One of the background storylines this offseason has been Lavonte David and his (perceived) drop in play quality last season. David hinted at that a few days ago, telling the Tampa Bay Times that he was going to be better this year.
The Times focused on his dropped tackle numbers—something Pro Football Focus did, too.
The insertion of Smith’s new scheme resulted in David posting his lowest career tackle total of just 83 combined tackles in 2016. Compared to his first four seasons, this a drop of nearly 50 combined tackles, as he averaged 132.5 tackles from 2012–2015
Here’s my super radical theory: Lavonte David’s tackling less because Kwon Alexander is playing next to him and got better last season, and he was adjusting to a new scheme. That’s it.
To see why, let’s go back to the player David is most often compared to: Derrick Brooks. The Hall of Famer played for the Bucs from 1995 through 2008, never missed a game, but ‘only’ led the team in tackles eight seasons.
He lost out to Shelton Quarles once, Hardy Nickerson twice, Ronde Barber once and Barrett Ruud twice. That’s not because he was playing poor football or wasn’t tackling efficiently, it’s just that speedy middle linebackers (and a slot cornerback) can often get to the ball carrier a little faster.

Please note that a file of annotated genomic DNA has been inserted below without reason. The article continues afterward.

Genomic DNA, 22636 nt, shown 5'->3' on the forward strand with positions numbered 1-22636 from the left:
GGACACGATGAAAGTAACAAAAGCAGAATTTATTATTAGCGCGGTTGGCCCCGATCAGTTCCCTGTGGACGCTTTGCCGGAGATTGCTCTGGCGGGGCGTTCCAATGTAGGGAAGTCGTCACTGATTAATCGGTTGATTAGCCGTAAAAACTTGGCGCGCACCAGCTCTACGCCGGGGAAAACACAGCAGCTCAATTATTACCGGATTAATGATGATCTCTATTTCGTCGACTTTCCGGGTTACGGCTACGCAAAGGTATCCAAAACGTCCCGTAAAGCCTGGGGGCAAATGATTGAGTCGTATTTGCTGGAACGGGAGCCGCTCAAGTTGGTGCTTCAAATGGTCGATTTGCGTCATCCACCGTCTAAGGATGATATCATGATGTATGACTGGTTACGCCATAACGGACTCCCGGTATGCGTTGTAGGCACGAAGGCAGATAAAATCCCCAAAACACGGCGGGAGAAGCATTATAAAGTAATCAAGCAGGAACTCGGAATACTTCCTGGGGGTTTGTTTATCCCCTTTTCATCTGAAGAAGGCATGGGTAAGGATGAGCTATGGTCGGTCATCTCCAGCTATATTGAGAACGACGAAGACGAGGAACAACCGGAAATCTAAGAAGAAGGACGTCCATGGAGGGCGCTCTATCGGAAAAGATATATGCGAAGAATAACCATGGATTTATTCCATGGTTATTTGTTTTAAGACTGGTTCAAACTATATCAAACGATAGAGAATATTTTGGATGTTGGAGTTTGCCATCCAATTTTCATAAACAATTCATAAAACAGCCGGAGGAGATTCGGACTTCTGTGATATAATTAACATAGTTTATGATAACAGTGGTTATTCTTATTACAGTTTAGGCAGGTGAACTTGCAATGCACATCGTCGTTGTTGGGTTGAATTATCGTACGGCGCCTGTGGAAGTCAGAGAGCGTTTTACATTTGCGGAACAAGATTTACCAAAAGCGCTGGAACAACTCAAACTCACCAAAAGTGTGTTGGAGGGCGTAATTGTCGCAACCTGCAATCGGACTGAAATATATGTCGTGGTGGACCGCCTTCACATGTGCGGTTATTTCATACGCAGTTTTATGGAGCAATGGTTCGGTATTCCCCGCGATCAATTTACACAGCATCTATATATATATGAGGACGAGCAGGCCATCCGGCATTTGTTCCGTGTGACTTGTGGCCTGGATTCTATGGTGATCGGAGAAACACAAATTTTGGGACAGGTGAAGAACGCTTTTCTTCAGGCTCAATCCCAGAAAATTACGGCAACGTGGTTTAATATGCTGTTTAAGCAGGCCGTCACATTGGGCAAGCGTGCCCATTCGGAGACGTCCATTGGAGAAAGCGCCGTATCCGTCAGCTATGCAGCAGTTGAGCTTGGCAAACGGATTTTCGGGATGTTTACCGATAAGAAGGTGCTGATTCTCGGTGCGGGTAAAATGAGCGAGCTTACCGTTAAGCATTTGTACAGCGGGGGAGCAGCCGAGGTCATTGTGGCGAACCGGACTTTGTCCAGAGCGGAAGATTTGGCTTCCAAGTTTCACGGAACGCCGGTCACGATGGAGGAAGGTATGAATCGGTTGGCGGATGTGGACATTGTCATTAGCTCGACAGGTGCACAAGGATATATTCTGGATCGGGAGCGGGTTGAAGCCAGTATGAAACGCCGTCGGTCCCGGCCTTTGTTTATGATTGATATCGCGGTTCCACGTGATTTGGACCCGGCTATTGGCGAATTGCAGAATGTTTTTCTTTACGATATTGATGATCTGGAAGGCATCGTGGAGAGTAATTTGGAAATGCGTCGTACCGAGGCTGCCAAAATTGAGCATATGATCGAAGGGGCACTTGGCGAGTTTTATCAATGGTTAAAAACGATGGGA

Alexander is one of the fastest middle linebackers in the NFL, and was much better at not missing tackles last season than he was as a rookie—plus, he played in all of his 16 games instead of missing four due to a suspension, as he did as a rookie.
So sure, Lavonte David made fewer tackles, and he had a bit of a slow start to the year. But by the end of the 2016 seasons he’d amassed one interception (returned for a touchdown), four forced fumbles, two fumble recoveries and five sacks. That’s more splash plays than he’d had since his sophomore season under Greg Schiano.
Defensive coordinator Mike Smith certainly suggested that they’d find more ways for David to make those impact plays, too.
“Lavonte, I think, at the end of the year really came on as a pass rusher. He became more effective as a pass rusher,” he said. “We were able to design some things to allow him to get in a charge and rush the passer.”
If David can continue to put up all those splash plays, then who is making the bulk of the tackles won’t matter to anyone.